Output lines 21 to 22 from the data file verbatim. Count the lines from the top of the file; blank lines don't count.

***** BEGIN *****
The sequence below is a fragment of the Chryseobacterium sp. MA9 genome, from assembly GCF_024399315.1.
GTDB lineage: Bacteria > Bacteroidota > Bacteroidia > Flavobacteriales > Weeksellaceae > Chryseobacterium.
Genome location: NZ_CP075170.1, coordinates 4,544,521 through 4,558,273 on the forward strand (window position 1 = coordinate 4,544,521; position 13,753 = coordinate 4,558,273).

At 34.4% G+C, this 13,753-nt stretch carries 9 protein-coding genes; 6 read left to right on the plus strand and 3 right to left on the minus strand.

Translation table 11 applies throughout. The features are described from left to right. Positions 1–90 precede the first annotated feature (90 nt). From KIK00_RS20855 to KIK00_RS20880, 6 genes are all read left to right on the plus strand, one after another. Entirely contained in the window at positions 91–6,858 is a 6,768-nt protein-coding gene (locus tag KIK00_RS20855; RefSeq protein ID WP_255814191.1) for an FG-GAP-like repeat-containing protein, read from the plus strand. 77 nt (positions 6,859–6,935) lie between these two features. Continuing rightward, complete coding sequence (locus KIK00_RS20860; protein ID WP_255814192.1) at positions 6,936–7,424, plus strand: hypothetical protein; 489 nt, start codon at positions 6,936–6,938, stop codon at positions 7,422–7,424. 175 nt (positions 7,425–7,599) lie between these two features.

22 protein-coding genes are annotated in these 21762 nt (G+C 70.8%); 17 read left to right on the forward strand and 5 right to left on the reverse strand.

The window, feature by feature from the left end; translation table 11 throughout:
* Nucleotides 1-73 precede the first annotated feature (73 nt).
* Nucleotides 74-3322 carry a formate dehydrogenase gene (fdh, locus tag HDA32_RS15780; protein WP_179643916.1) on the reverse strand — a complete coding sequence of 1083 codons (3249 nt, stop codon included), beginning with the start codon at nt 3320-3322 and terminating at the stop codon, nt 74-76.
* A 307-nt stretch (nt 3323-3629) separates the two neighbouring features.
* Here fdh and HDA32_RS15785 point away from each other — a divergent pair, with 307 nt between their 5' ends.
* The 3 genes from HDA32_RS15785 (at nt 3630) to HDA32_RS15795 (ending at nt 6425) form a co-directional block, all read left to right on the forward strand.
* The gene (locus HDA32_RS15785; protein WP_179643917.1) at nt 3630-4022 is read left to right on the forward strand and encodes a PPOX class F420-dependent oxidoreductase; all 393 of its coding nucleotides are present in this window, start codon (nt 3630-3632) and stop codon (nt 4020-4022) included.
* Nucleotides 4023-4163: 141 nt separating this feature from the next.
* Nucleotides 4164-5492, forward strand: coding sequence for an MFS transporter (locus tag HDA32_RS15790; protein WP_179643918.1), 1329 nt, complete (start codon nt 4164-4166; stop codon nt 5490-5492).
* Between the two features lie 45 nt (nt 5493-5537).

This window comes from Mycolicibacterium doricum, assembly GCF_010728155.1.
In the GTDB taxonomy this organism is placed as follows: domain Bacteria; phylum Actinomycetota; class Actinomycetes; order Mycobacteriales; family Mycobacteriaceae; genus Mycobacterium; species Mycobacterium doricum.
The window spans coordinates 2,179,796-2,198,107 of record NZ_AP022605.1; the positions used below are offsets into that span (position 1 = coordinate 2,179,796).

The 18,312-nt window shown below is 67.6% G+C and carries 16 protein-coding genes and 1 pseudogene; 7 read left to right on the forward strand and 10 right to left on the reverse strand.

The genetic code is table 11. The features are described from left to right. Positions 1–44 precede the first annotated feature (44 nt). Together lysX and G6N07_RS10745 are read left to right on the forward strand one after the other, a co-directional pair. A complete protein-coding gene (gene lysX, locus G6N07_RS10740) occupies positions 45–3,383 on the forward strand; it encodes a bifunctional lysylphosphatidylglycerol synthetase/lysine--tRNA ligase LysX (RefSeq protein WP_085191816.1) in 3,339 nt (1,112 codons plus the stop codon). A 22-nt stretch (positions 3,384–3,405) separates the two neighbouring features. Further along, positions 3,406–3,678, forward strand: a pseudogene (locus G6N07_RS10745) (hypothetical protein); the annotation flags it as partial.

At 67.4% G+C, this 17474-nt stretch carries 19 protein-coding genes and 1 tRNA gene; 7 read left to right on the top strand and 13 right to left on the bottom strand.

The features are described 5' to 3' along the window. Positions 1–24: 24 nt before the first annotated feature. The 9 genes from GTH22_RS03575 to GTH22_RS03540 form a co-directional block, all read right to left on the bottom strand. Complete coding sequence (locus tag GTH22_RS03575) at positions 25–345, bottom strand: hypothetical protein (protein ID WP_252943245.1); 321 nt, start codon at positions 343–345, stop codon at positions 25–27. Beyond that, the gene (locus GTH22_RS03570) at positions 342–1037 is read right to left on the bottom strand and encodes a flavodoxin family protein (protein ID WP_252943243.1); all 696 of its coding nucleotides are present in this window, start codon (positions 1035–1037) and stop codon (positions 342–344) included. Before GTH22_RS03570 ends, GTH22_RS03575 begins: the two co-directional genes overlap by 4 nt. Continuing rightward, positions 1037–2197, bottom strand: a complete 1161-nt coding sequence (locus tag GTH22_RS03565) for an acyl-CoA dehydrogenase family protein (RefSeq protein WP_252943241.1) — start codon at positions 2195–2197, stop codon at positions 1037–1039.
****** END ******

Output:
The genetic code is table 11. The features are described from left to right. Positions 1–44 precede the first annotated feature (44 nt). Together lysX and G6N07_RS10745 are read left to right on the forward strand one after the other, a co-directional pair. A complete protein-coding gene (gene lysX, locus G6N07_RS10740) occupies positions 45–3,383 on the forward strand; it encodes a bifunctional lysylphosphatidylglycerol synthetase/lysine--tRNA ligase LysX (RefSeq protein WP_085191816.1) in 3,339 nt (1,112 codons plus the stop codon). A 22-nt stretch (positions 3,384–3,405) separates the two neighbouring features. Further along, positions 3,406–3,678, forward strand: a pseudogene (locus G6N07_RS10745) (hypothetical protein); the annotation flags it as partial.

At 67.4% G+C, this 17474-nt stretch carries 19 protein-coding genes and 1 tRNA gene; 7 read left to right on the top strand and 13 right to left on the bottom strand.